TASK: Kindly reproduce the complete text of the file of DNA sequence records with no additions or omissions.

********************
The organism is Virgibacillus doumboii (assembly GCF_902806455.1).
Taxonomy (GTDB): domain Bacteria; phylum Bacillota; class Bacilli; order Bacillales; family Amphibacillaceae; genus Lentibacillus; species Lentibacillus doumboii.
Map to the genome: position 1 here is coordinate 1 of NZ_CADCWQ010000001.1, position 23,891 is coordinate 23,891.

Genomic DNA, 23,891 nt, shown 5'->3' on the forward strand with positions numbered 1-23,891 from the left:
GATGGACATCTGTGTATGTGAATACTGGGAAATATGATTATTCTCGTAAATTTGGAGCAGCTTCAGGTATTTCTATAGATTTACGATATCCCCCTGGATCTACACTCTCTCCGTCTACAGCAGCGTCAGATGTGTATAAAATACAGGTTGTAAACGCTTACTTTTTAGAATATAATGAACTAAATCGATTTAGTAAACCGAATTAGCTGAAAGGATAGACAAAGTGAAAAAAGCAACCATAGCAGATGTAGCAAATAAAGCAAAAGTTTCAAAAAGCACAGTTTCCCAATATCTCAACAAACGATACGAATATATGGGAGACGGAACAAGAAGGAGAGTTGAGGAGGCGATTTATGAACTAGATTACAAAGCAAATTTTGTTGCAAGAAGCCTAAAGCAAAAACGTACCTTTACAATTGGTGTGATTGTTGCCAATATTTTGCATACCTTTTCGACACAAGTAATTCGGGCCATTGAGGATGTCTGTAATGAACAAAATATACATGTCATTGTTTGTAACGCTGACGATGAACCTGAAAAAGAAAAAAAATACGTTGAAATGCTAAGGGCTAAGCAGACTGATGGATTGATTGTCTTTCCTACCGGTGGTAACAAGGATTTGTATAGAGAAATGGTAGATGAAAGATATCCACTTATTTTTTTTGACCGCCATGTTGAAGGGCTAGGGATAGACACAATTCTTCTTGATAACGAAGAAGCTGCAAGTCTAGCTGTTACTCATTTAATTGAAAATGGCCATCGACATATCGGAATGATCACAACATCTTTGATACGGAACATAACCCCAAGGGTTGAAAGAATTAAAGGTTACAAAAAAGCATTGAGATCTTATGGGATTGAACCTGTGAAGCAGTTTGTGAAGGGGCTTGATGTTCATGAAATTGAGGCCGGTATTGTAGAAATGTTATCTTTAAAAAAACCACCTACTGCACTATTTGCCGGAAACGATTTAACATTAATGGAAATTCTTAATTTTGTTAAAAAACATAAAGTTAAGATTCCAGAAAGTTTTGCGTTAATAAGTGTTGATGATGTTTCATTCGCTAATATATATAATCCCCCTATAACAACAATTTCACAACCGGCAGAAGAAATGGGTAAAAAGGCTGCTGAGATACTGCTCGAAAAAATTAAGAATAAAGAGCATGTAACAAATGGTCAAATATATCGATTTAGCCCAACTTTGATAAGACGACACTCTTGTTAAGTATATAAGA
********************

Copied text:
The organism is Virgibacillus doumboii (assembly GCF_902806455.1).
Taxonomy (GTDB): domain Bacteria; phylum Bacillota; class Bacilli; order Bacillales; family Amphibacillaceae; genus Lentibacillus; species Lentibacillus doumboii.
Map to the genome: position 1 here is coordinate 1 of NZ_CADCWQ010000001.1, position 23,891 is coordinate 23,891.

Genomic DNA, 23,891 nt, shown 5'->3' on the forward strand with positions numbered 1-23,891 from the left:
GATGGACATCTGTGTATGTGAATACTGGGAAATATGATTATTCTCGTAAATTTGGAGCAGCTTCAGGTATTTCTATAGATTTACGATATCCCCCTGGATCTACACTCTCTCCGTCTACAGCAGCGTCAGATGTGTATAAAATACAGGTTGTAAACGCTTACTTTTTAGAATATAATGAACTAAATCGATTTAGTAAACCGAATTAGCTGAAAGGATAGACAAAGTGAAAAAAGCAACCATAGCAGATGTAGCAAATAAAGCAAAAGTTTCAAAAAGCACAGTTTCCCAATATCTCAACAAACGATACGAATATATGGGAGACGGAACAAGAAGGAGAGTTGAGGAGGCGATTTATGAACTAGATTACAAAGCAAATTTTGTTGCAAGAAGCCTAAAGCAAAAACGTACCTTTACAATTGGTGTGATTGTTGCCAATATTTTGCATACCTTTTCGACACAAGTAATTCGGGCCATTGAGGATGTCTGTAATGAACAAAATATACATGTCATTGTTTGTAACGCTGACGATGAACCTGAAAAAGAAAAAAAATACGTTGAAATGCTAAGGGCTAAGCAGACTGATGGATTGATTGTCTTTCCTACCGGTGGTAACAAGGATTTGTATAGAGAAATGGTAGATGAAAGATATCCACTTATTTTTTTTGACCGCCATGTTGAAGGGCTAGGGATAGACACAATTCTTCTTGATAACGAAGAAGCTGCAAGTCTAGCTGTTACTCATTTAATTGAAAATGGCCATCGACATATCGGAATGATCACAACATCTTTGATACGGAACATAACCCCAAGGGTTGAAAGAATTAAAGGTTACAAAAAAGCATTGAGATCTTATGGGATTGAACCTGTGAAGCAGTTTGTGAAGGGGCTTGATGTTCATGAAATTGAGGCCGGTATTGTAGAAATGTTATCTTTAAAAAAACCACCTACTGCACTATTTGCCGGAAACGATTTAACATTAATGGAAATTCTTAATTTTGTTAAAAAACATAAAGTTAAGATTCCAGAAAGTTTTGCGTTAATAAGTGTTGATGATGTTTCATTCGCTAATATATATAATCCCCCTATAACAACAATTTCACAACCGGCAGAAGAAATGGGTAAAAAGGCTGCTGAGATACTGCTCGAAAAAATTAAGAATAAAGAGCATGTAACAAATGGTCAAATATATCGATTTAGCCCAACTTTGATAAGACGACACTCTTGTTAAGTATATAAGA